In tennis, the Big 12 plays by its own rules.
New league rules were aimed at creating a better fan experience, including no-advantage play, no warmups with opponents and, most important, cheering and yelling allowed at any time during Big 12 conference matches.
The cheering rule, known now as the Roditi Rule — named after TCU’s head coach David Roditi, who pitched the idea — are naturally just for the fans.
“If you go to somebody’s party and you’re not sure how to behave, you’re probably not going to go back to that same party because you don’t really understand how to behave,” Roditi said.
Part of tennis etiquette also forbids fans heckling or even talking to opposing players or teams.
“Can you imagine a football game where you couldn’t say anything about the opposing team? Come on. It feels like we’re little princesses. Come on,” Roditi said.
But a few of the other rules, made to shorten the length of tennis matches for the spectators, seem to be paying dividends on the court as TCU and three other Big 12 teams — Baylor, Oklahoma and Texas — enter the NCAA Championship in Waco.
No-advantage scoring eliminates the back and forth of deuce-advantage play after a game reaches a 40-40 tie. In Big 12 play, it’s sudden-death scoring, giving the game to the victor of the point that follows 40-40.
The byproduct is the value of a single point.
“I think playing no ad, it does make you a lot more focused. Every point is just a little bit more crucial,” senior Nick Chappell said. “There’s not as much room for error. I think that will definitely help us going to play ad because there is a little bit more of a margin.”
To earn a berth to the NCAA Championships at Baylor’s Hurd Tennis Center in Waco, TCU already had to revert back to the traditional tennis rules. The result was two 4-0 wins over Marist and Tulsa in the regional last weekend at TCU.
“It was such a non-issue. I didn’t even ask the guys. I totally forgot,” Roditi said. “Everyone in that regional played the NCAA format during conference and we didn’t and we were the ones that got through and we actually kind of killed them.”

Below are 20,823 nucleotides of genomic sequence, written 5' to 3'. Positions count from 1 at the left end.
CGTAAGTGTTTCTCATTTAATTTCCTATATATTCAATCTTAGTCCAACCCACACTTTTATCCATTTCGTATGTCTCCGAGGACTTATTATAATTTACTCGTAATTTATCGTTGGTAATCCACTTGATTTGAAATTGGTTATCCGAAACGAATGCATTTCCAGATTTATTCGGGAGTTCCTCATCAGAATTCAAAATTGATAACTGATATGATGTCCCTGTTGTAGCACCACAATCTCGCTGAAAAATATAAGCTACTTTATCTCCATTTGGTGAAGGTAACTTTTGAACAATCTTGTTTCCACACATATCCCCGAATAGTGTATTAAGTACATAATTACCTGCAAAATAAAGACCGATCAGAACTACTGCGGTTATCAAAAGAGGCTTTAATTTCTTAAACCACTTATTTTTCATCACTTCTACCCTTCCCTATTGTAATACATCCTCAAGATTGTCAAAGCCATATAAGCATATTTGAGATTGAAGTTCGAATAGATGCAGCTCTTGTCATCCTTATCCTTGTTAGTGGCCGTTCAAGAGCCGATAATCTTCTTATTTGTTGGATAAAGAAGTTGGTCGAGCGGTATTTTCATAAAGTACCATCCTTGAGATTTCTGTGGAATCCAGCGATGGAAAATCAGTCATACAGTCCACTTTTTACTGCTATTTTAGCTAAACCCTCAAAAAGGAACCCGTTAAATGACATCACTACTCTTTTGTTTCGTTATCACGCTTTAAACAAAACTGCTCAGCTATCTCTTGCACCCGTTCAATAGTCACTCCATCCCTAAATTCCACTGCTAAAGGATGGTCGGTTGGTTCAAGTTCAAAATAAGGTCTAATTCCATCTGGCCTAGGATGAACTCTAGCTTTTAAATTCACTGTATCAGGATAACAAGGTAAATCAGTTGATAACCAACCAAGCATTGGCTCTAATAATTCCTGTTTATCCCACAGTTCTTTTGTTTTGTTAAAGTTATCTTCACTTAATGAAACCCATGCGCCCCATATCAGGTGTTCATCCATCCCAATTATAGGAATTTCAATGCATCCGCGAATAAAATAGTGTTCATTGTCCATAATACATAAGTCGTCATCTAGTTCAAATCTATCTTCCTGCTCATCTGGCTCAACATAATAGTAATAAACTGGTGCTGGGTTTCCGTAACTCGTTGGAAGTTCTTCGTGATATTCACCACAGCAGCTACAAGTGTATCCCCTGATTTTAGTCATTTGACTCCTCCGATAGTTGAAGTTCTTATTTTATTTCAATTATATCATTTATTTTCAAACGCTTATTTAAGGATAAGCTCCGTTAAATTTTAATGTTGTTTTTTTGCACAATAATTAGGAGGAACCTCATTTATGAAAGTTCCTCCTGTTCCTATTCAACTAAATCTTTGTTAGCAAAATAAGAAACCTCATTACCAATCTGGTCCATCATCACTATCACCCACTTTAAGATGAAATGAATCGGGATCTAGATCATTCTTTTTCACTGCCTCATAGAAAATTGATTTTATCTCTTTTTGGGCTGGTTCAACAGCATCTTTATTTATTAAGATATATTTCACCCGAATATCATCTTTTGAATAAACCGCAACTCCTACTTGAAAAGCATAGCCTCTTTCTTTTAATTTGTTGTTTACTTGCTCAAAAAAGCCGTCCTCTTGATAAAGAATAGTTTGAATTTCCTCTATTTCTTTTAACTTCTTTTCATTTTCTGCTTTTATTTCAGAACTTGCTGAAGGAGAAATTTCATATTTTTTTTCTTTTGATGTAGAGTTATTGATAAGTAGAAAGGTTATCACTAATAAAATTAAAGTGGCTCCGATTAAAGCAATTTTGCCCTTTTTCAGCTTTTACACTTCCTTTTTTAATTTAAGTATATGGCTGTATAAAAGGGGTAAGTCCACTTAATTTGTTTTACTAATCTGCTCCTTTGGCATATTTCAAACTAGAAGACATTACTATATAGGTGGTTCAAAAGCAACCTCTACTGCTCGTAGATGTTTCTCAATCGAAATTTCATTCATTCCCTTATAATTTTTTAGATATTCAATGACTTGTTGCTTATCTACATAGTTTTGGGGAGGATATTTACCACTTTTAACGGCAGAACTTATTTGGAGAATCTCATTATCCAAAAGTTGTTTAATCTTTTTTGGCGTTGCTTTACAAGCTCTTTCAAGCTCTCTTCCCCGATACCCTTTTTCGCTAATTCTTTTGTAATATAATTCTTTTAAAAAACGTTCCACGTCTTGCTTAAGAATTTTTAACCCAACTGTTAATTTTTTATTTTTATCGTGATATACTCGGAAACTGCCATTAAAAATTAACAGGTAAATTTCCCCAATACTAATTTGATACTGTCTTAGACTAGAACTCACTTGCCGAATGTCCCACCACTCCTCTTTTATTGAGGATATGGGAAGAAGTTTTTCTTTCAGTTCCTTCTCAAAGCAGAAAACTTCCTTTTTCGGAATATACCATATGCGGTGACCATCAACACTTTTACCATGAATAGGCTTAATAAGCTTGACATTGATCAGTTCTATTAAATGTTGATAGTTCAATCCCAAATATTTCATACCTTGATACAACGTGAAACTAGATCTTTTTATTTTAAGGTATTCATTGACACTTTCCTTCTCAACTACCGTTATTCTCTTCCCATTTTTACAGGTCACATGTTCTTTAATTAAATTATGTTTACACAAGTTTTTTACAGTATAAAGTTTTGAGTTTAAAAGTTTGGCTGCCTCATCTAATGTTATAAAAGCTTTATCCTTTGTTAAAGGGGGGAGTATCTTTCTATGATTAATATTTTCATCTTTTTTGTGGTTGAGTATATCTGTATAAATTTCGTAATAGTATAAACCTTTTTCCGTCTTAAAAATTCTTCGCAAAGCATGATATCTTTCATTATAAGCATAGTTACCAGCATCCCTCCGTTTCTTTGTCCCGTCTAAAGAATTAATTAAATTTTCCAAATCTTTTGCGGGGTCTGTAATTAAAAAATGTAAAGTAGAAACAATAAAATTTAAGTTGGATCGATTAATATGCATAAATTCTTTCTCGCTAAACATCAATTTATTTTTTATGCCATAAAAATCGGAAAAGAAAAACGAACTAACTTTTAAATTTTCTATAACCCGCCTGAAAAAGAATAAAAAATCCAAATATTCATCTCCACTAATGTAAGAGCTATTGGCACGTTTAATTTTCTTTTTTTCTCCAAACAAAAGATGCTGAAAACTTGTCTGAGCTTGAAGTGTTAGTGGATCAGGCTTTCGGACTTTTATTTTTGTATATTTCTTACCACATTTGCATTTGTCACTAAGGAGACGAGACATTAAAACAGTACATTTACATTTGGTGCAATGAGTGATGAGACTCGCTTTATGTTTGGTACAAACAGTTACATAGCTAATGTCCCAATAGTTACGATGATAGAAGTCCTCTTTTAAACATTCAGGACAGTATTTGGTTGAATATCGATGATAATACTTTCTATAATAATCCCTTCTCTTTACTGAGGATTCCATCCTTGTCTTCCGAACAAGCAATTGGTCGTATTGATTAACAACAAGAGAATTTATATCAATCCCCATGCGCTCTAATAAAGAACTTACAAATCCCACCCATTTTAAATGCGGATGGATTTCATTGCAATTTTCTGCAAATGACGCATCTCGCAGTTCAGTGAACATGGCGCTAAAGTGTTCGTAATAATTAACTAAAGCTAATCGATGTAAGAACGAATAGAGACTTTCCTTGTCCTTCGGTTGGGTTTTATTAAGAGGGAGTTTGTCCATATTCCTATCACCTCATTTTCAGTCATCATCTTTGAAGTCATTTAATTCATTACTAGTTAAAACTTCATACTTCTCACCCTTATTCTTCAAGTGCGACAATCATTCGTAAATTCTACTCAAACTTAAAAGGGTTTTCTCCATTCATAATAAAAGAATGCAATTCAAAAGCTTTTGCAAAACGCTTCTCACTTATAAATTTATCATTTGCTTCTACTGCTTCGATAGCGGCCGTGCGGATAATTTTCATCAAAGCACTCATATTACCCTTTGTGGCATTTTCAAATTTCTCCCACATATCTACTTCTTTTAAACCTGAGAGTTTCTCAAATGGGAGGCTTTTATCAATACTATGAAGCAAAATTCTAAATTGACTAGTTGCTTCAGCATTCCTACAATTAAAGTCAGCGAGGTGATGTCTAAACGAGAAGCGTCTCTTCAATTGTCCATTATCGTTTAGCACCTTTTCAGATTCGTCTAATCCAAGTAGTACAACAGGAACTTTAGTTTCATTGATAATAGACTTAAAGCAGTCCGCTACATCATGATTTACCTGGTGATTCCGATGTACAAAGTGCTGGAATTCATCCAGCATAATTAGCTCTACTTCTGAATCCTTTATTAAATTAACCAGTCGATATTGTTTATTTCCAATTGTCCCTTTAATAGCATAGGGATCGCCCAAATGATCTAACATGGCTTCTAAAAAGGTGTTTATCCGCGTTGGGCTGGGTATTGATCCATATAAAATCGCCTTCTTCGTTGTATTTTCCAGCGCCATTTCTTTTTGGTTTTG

Beyond focus, Roditi believes his players looked fresh physically during the regional without many extra hours of advantage scoring weighing on their bodies at this point in the year.
TCU takes the court at noon Thursday in the Round of 16, facing Wake Forest, a team that has already beaten the Horned Frogs once this season, 4-3 in Winston-Salem, N.C., on March 8. Chappell said, for that reason, it’s a match the higher-seeded team isn’t taking for granted.
“We’re the higher seed so normally somebody may overlook them or be overconfident. Since we’ve already lost to them, that’s definitely not the problem. We’re definitely looking forward to playing them and beating them since we lost to them. It definitely puts a little chip on our shoulder.”
If TCU wins, the Horned Frogs will play their Elite Eight matchup Saturday at noon or 4 p.m.
The men’s semifinals take place at 1 p.m. Monday and the finals are at 1 p.m. Tuesday.
Chappell said this is a team he believes that could make its first final four appearance since 2001 and possibly see the final and beyond for the first time in school history.
“It’s fun to be here,” he said. “My first three years, this is where we always wanted to be. It’s been good since we’ve got here, but we’re all pretty hungry and we know that we can really make a run here.”
NCAA Men’s Tennis Championship
at Baylor’s Hurd Tennis Center
No. 5 TCU vs No. 12 Wake Forest: noon today, Riverside Courts
Team quarterfinals: noon and 4 p.m. Saturday
Semifinals: 1 p.m. Monday
Final: 1 p.m. Tuesday
Individual singles and doubles: May 20-25